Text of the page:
Trigger Warning: This blog post will mention sexual assault and suicide. If you are a survivor and looking for resources, contact rainn.org for 24/7 help or text “home” to 741741.
1. SA Awareness Month
Nearly every month has an “awareness” to it, and it’s so ubiquitous that many pass by without mention. But as I do this blog, which is entitled “5 Things to Pay Attention To This Week,” I want to be aware of real issues that we may otherwise not think about. April is Sexual Assault Awareness Month. Every 68 seconds, an American is sexually assaulted. While this includes all Americans, the hardest hit communities are women, trans folk, and young people. The after effects are horrific, including suicide attempts and completions, suffering from PTSD and developing drug addictions. As a survivor, SA is never something that truly “leaves” you. It almost feels like a chronic condition that affects your relationships, mental health, and view of the world. I acknowledge that there are myriad experiences of survivors. Pay attention to your circle this week, making sure you are an open and safe person to process with. And as stated before, many resources can be found with RAINN at rainn.org.
2. Stress Awareness Month
I did not know that this was a thing, but as stress affects our bodies in so many ways, it makes sense to raise awareness. All of us can likely identify with being “stressed out.” Our jobs, families, friends, and other obligations can overwhelm and engulf us. Stress leads to both mental health problems , such as anxiety disorders, as well as physical health problems, including heart-related issues and life expectancy. Each person needs to develop a toolbox that works for them when working to reduce stress. For you, this may include art, mindfulness/meditation, aromatherapy, walking, and receiving a hug, if you are comfortable with that. Not all of these suggestions work for everyone, so this week, take some time to reflect on healthy coping strategies when things get to be too much.
3. Autism Awareness Month
I was most familiar with April being dedicated to this, and there has been controversy surrounding awareness of Autism. This month I learned that the organization “Autism Speaks” doesn’t speak for all people with Autism. In this article, Paula Jessop, an Autistic woman who advocates for the “radical acceptance of Autism,” talks about how the symbol of a puzzle piece can be problematic. She asserts that people with Autism aren’t part of a “puzzle,” or an unknown mystery. She states clearly that a rainbow infinity symbol, representing neurodivergence, is a widely accepted symbol in the Autistic community. Other critics have claimed that the color blue being used to represent Autism plays into stereotypes of Autism being something that only effects men and boys. This week, pay attention to the neurodivergent people in your life who want to be represented as an individual first, and a “part of a whole” second.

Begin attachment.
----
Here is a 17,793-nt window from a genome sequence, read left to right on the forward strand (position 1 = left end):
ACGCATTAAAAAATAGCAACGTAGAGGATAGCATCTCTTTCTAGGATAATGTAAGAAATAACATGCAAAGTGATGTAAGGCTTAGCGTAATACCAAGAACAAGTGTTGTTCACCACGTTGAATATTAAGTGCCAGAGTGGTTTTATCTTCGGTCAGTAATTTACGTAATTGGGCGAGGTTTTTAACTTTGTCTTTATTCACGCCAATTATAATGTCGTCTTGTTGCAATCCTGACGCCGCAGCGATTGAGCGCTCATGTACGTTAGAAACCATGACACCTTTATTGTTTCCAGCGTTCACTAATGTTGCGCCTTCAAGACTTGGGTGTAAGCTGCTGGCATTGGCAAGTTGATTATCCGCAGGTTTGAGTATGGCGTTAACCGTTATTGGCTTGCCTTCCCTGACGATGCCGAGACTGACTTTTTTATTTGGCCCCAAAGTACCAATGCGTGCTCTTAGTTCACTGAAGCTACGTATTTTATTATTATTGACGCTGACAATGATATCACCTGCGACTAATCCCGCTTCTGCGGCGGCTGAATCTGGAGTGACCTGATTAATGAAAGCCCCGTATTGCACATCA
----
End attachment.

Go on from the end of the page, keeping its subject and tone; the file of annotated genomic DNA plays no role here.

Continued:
4. Fair Housing Month
The housing crisis has hit my city of Goshen, along with many other cities across the USA. Housing opportunities are scarce, much less affordable housing. When I lived in Washington D.C., I worked for an organization called “Pathways to Housing” that believed in a “housing first model,” which means that housing people is not conditional on their “progress” in a program of any sort. One need not “get clean” to deserve a house, and we often talked about the solution to homelessness is to house the homeless. This is getting more and more difficult as options dwindle. I sometimes hear people say, “Isn’t there Section 8 housing for people? Why don’t people just live there?” What’s not talked about is the lack of availability, gentrification, zoning laws, racism, and other barriers to fair housing. In 6 states and the District of Columbia, people need to earn at least $25 an hour to afford to be housed. This is simply not everyone’s reality. Advocacy can be done on a local and national level, and this week, think about ways you can enact change in your community by advocating for housing for all and reducing the criminalization of being unhoused.
5. National Garden Month
On a lighter note, it’s National Garden Month! During the pandemic, my pastor mentor visited peoples’ gardens as a way to keep connected with people and meet safely outside during the warm months. So many people take pride in their gardens and spend great care and time to make them beautiful and vibrant. In this post, I’ve included a picture of the peace roses planted in honor of my dad that bloom at my house, courtesy of my housemate as I appreciate gardens but only have a “light green” thumb. This week, ask people about their gardens. I bet they would have a lot to say!
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